The problem with Sprott's bar list is more to do with Royal Canadian Mint and how they record the bars. They really should be able to do better.

Maybe just tell them the Perth Mint can do it and their competitive spirits may get them to come up to scratch :)

Anonymous said...

Fantastic work, Warren. Now that you have got the analysis up and running, I can perhaps start pestering you with my questions.

GLD reports their inventory in ounces every day. You can track individual bars. How often does it happen that GLD gets bars added and removed on the same day, and what is the net change of inventory on these days?

How often does it happen that bars are removed from GLD and later put back in? Do the baskets stay unchanged while outside of GLD, or does the composition of the baskets change?

You cannot see it if a particular bar is removed from GLD and and then added back on the same day. But if one AP creates a basket and some other AP redeems on the same day, you will be able to see it as these most certainly involve different bars.


costata said...

Impressive piece of work Warren. Congratulations.

Anonymous said...

Superb work, Warren. This is real 'back of the net' stuff..! I can't wait to read the next instalment..!

Any replies from Mr Sprott, yet? ;-)

Anonymous said...

As an aside (I'll put up a more detailed post about this on Screwtape soon, but I don't want to jump in on top of Warren's excellent post), I've launched today a new spin-off site for Screwtape, which will be essentially a repository of trading ideas - not limited to the PMs - for those with an interest in TA and shorter term trading rather than long term wealth protection.

It's called Jeanne d'Arc's Trading Set Ups, and you can find it here. Have a look, if you have time, and let me know what you think.

And before anyone asks: no, I have absolutely no intentions of starting a newsletter or making deals with Andrew McGuire or Gonzalo Liras... :-) It's a freebie Blogspot with no adverts, like Screwtape, and it will stay that way.

Bron Suchecki said...


I don't think we will find bars dropping off (from redemptions) and bars coming on (from creations) within the same day.

Reason is that if you look at page 19 of the GLD prospectus (Creation and Redemption of Shares) the process is the APs deposit or withdraw unallocated into/out of GLD's unallocated account with the custodian. APs are then given shares.

The custodian then allocates the bars, leaving no more than 400oz of unallocated. My guess is the custodian nets the unallocated transactions.

Anonymous said...


we already have evidence for days on which some baskets are created and some are redeemed, both on the same trading day.

Take a look at my GLD article and as an example the day for which Warren James 'received' the fax from HSBC (16 Aug 2011). The deallocated sum confirmed in that fax is not equal to the total change of inventory on that day.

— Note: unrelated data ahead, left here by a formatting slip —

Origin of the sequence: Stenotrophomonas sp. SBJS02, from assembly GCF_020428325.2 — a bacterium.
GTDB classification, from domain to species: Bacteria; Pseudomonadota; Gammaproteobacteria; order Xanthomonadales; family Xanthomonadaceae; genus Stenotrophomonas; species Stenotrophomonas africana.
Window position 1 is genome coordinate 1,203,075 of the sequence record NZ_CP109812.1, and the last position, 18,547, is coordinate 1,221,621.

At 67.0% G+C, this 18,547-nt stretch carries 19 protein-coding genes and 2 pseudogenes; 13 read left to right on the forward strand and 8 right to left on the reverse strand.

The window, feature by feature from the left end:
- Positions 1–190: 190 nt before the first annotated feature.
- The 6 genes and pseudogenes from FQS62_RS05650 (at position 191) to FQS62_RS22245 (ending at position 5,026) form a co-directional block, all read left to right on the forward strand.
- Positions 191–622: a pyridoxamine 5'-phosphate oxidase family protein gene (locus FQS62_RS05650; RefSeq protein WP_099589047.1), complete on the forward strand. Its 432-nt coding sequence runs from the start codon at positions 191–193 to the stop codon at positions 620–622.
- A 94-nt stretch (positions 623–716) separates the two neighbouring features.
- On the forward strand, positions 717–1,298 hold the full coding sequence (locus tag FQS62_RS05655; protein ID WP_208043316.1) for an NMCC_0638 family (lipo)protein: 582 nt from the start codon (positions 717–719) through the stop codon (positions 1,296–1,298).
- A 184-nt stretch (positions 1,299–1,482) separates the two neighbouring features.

Bron Suchecki said...

And that may have only been one fax of many. Back office operations often batch transactions and there may have been other netting deallocation or allocation faxes as other AP requests were received and confirmed.

We will see from Warren's work but at this time I'm going to take a bet that allocation and deallocation on the same day will be rare, if at all.

Maybe Warren can specifically look at 16 Aug 2011 for GLD to see what the bar list change shows for that day?

Anonymous said...


please take a look at the figures. The deallocation on that day was larger than the total loss of inventory on that day. So there must have been some allocation as well on the same day.

I am happy to take a bet that allocation and deallocation on the same day will be frequent, say, that it will happen on at least 10% of all days that show an inventory change.

You see, this is related to the question of why the GLD puke indicator works. I am saying one AP is in need of physical gold and takes it out of GLD for that reason. Then, perhaps, some other AP has a smaller quantity available and arbitrages against it. All on the same day.

And, yes, I expect that an individual bar can be reallocated to several different owners on the same day. ("The LBMA gold is very busy.") The GLD bar list then provides only a once-a-day snapshot.


Warren James said...

Thanks everyone for the positive feedback on my research :)

I admit the GLD discussion has more value than SLV, and I've been working on ways to capture this information at a higher resolution (than my current processing structure). For anyone wondering what's being talked about the 16-Aug-2011, it's written up last year, and also I've updated the article with the archive location of the fax itself.

Having the fax in place of the document actually means that there was no public bars record for 16th August, but happily we do have the ones either side of it, (15th Aug 2011 and 17th Aug 2011).

I'm really torn at the minute as I could chase this or I use the Sprott analysis routines to process BullionVault and Goldmoney records in silver, or I could switch straight to Gold and see if Sprott's PHYS has any bars from GLD. I guess I will just have to do all three. Bron and Victor's bet is the most interesting, so I'll queue this ahead of the silver analysis.

[ BTW, general observation - it's amazing how much gold there is in GLD. I was trying to figure out a custom graph and my initial premise was to have one pixel represent a single bar. That doesn't work - the graphic would be so large. To fit it on the screen properly there has to be 100 bars per pixel. I'm going to need multiple charts for this. The good news is that I can reuse the GLD analysis for SLV. ]

Stormdancer said...

Freak me out. Warren my deepest thanks and gratitude to you and all the prosimians. Bron thank you also for the support you've provided this project.